The Resuscitational Imperative, II

On the other hand, there is now definitely a culture (measured by off-hand comments by residents, facial expressions assumed when discussing families who do not make the "correct" decisions, and the like) which promotes the DNR order. It is taken by some as the very goal of goal-of-care discussions. If a patient is very sick, has been so for a long time, and the prospects for recovery of functional status (meaning a significant quality of life) are minimal, we are pleased when a DNR/DNI order is obtained, and even more pleased when comfort care is decided upon.

But I also want to talk to the patients fully and frankly about what "significant quality of life" means. If the patient (or her family) wants to be kept on a ventilator indefinitely, even if there is no chance of life off the machine, that would be valid - because medical futility, like all medical decision-making, involves ethical assumptions which patients and families might not share; and because health-care costs and resultant rationing, so often in the back or front of our minds when discussing such issues, are not significantly affected by long-term ventilator support. (See this brief article in the New England Journal for a discussion of both these issues.)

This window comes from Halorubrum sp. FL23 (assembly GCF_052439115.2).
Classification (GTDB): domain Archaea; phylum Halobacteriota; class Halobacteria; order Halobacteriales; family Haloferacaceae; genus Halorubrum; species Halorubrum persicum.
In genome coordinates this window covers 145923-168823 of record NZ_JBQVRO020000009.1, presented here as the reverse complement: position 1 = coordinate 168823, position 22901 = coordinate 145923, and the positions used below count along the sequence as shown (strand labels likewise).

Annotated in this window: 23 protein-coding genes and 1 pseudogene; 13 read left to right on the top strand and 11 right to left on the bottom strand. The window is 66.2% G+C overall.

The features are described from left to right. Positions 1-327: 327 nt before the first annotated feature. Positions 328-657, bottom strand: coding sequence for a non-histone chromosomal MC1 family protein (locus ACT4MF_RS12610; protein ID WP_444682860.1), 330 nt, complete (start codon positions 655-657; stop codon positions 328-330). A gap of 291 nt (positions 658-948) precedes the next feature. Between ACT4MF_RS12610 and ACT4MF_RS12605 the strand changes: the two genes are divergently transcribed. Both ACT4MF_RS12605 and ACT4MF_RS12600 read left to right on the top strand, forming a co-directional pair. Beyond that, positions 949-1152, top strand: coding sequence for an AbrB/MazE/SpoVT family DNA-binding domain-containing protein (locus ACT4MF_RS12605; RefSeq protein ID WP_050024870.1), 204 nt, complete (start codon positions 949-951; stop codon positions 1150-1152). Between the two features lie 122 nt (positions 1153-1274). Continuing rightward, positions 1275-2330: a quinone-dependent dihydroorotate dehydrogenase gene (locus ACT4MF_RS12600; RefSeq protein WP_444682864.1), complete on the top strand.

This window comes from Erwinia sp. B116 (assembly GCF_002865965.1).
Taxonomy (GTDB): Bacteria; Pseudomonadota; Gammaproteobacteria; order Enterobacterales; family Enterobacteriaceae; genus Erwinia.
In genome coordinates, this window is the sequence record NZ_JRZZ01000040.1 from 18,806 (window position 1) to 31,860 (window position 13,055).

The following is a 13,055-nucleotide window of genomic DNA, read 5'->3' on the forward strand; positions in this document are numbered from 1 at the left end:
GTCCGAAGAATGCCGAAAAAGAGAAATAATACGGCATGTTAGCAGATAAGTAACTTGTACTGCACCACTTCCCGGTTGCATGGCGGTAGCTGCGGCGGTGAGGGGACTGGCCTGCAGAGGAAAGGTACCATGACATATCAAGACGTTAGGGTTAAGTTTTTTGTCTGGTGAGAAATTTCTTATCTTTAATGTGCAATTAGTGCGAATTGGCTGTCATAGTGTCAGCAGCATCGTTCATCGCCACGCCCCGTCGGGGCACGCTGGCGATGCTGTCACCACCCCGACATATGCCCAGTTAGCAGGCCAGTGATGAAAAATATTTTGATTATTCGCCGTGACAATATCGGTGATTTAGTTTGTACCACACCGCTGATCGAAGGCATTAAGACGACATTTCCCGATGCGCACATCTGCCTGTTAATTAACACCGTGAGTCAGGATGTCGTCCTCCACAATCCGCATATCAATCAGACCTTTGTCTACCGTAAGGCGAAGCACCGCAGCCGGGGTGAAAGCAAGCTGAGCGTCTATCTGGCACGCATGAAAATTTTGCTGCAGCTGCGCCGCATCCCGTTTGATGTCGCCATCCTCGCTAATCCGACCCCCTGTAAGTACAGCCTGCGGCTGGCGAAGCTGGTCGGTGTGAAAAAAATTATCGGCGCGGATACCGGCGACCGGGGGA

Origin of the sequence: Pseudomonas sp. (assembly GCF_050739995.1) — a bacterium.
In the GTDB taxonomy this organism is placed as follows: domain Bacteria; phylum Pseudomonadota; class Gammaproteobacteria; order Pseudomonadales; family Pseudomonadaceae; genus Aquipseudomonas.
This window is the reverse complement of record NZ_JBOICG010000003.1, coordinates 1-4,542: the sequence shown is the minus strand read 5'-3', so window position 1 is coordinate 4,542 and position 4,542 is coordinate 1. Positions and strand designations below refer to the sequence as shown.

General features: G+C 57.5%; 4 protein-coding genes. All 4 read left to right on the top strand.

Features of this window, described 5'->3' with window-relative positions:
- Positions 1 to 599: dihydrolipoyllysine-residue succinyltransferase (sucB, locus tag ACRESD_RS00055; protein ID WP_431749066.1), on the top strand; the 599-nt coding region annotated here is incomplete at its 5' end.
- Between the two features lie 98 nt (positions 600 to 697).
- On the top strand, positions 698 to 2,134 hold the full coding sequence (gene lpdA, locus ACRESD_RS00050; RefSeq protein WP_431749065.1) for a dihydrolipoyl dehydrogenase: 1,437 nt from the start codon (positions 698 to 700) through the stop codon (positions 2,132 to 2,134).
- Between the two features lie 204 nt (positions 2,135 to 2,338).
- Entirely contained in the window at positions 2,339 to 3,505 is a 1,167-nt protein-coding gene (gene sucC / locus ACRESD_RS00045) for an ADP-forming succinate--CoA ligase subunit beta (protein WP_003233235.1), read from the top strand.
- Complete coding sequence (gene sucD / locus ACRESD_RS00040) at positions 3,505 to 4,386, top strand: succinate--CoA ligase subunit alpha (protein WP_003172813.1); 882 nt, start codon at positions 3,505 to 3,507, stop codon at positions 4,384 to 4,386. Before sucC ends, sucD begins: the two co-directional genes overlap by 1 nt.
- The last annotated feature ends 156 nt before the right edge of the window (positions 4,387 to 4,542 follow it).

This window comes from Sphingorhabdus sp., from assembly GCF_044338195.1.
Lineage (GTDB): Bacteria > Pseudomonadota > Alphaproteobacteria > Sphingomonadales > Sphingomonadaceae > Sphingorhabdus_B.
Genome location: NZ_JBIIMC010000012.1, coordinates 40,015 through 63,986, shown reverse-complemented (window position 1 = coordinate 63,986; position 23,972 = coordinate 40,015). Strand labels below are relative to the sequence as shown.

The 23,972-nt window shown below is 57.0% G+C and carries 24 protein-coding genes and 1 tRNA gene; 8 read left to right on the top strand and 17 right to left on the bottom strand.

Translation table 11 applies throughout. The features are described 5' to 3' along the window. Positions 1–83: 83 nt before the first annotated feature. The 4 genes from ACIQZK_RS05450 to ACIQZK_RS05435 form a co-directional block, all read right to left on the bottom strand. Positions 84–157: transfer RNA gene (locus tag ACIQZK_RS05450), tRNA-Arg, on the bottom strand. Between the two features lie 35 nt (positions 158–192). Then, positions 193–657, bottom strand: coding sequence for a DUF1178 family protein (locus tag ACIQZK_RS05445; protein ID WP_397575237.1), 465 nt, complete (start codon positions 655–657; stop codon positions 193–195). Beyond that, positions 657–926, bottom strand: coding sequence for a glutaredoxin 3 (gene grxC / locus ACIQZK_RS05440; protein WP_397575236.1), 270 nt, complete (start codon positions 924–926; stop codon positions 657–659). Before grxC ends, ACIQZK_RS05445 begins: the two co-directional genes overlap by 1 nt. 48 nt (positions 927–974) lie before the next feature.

My goal this rotation, when I admit patients overnight at Bellevue, is to include as part of the problem list the category Goals of Care and to discuss these with the patient. This won't happen for everybody, and maybe for nobody (it gets busy). But it's something to work towards.

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